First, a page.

This story appeared in the June 25, 2015 issue of the Reporter
The 3-mile marker of the 36th annual Shelter Island 10K Run was a lot more than just a milestone, much more than a sigh of relief as I approached the halfway mark.
The white picket fence and green grass of the golf course, the rush of the race and the thud of sneakers on concrete were all familiar. For years I stood by that fence, handing out high-fives and words of encouragement to the racers, but I was always waiting for one person — my dad, John Quinn.
Sign held high above my head, brimming with pride and excitement as he emerged from the woodsy road, that was all I ever knew of the 10K.
Until Last Saturday, when I ran by that fence cheering him on as he ran next to me on the day before Father’s Day, rather than cheering from the sidelines. As we passed, the memories became just a flashback, reduced to a second, a moment in time of something that now felt much bigger.
I have never been much of a runner, that’s always been my dad’s thing. He’s finished marathons, countless triathlons, including a half Ironman. He wakes up every day to the silent darkness of the early morning (shortly after I’ve gone to sleep) to spend hours in the gym before work.
When I was about 10, I stepped up to the starting line of a local 5K, confident that I could keep up with the stride of my 6-foot 2-inch partner. I spent the second half of the race with an angry grimace, walking my way to the finish line, a few fingers pressed firmly into the stitch below my ribcage. Despite my cranky complaining and stubbornly slow pace, my dad walked with me the entire time, crossing the finish line with me well past our goal of 30 minutes.
Standing beside him in the rain at the starting line of the 10K Saturday, I bounced from foot to foot. Adrenaline had kicked in like a shot of espresso. I looked at him as he calmly waited for the gun. He’s done this more times than I’ve laced up my sneakers for a run. For a brief moment, I feared a repeat of the last time we lined up to race together, so many years ago.
But this time was different.
I had trained, starting with short, daily treadmill runs up to longer outdoor runs the month before the race. And even with a constant rain, it happened to be one of those days that you feel like you can run forever. Maybe the feeling came because it was my father at my side, or the excitement of the race, or the cheers of spectators who sacrificed the dry comfort of the indoors to root for friends, family and countless strangers. Or maybe it was just luck.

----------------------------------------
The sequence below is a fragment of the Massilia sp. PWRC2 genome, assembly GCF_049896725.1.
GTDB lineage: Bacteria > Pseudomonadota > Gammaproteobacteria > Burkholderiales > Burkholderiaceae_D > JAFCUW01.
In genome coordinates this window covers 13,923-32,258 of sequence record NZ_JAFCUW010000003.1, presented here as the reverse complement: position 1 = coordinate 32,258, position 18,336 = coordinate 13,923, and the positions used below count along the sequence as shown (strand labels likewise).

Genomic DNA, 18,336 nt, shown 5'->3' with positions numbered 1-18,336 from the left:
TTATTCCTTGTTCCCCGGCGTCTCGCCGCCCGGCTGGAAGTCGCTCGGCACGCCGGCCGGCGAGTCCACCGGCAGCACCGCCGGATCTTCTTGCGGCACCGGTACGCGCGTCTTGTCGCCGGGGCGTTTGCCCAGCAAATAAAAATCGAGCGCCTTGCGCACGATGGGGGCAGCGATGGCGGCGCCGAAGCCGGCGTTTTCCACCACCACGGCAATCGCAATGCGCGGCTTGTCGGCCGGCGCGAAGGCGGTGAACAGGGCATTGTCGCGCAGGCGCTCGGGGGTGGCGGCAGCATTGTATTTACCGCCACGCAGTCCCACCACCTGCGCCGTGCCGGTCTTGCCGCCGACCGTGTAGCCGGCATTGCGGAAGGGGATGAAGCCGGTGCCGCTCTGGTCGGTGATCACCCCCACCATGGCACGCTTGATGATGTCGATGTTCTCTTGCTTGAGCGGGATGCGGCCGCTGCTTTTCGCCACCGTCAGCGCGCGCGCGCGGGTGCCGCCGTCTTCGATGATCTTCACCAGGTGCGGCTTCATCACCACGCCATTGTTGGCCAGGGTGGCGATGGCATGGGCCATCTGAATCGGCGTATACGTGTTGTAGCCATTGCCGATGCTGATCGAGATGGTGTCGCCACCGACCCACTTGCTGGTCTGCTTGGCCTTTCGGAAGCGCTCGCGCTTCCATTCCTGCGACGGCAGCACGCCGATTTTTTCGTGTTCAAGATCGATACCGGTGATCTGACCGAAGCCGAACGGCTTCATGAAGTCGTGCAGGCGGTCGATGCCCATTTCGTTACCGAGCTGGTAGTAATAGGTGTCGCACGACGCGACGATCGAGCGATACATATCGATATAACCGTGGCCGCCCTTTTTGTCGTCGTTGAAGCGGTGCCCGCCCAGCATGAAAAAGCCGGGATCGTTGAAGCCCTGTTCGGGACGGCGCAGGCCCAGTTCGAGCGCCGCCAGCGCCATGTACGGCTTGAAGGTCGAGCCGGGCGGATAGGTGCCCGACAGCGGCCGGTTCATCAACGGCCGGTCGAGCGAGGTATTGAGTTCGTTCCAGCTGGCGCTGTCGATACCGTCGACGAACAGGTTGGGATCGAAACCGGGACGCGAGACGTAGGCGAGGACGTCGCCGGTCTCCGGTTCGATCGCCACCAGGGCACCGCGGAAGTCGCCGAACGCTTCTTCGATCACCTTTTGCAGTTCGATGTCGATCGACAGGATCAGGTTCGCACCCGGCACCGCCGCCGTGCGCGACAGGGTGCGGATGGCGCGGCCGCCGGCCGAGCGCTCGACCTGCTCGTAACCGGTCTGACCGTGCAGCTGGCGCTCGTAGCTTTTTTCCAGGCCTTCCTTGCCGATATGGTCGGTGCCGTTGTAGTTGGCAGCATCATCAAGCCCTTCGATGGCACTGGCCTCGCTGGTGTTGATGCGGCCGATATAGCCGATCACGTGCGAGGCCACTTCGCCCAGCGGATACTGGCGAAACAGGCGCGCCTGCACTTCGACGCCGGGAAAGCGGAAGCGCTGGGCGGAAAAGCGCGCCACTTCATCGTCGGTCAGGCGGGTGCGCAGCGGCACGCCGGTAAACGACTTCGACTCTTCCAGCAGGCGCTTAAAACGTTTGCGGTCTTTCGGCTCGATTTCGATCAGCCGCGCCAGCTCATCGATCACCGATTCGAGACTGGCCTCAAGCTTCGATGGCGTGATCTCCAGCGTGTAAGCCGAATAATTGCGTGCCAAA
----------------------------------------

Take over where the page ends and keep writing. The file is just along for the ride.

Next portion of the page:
Along the way I waved to the people I knew on the sidelines. Each time it gave me an unexpected burst of energy and confidence, even when those crowded along the edge of the road clapping and shouting were complete strangers.
My dad, seasoned runner, racer and triathlete, matched my pace for the first 3 miles. After we passed the halfway timer, he began to slow down. I wanted to run with him and cross the finish line together for the first time the day before Father’s Day.
But he refused to let me slacken my pace.
“Just like everything in life,” he said through heavy breaths, “there comes a time where I have to give you a push and say, ‘Go for it.’”
For the next two miles I retreated into my thoughts and let my body take over. I climbed up the small but cruel hill before Second Bridge. “Where you start to ask yourself why you signed up for this,” my dad had told me the night before when he took me on a drive through the course. It took only one look at the view of Dering Harbor — masts of sailboats dark against the horizon, the chop of the water like the texture of a painting — for me to forget about my burning leg muscles.
As soon as I saw the flags that signaled the start of “Joey’s Mile,” with each flag representing a fallen soldier or Marine, my stride turned into a bounding pace. Training for and running a 10K isn’t easy for most and at the 5th mile we were sweating and huffing and hurting.
But the flags that line the edges of Joey’s Mile — too many of them — put things in perspective during that final stretch. We finally answered the question we’ve asked ourselves since the 3rd mile: Why did we sign up for this? Why do we run? Answers: For fun, to relax, to spend time with people or maybe to be alone, for the challenge, to see the beautiful Island, to test our limits and to build strength.
We also run because we want to, and because we can. And, for that, we are so lucky.
I passed the finish line alone, making a time faster than I’ve ever finished. I walked back to the fence where I waited for my dad to run in just a few minutes later, cheering him on, just like I used to.
It took nearly 19 years for me to finally follow in his footsteps.
Or, rather, for him to follow in mine.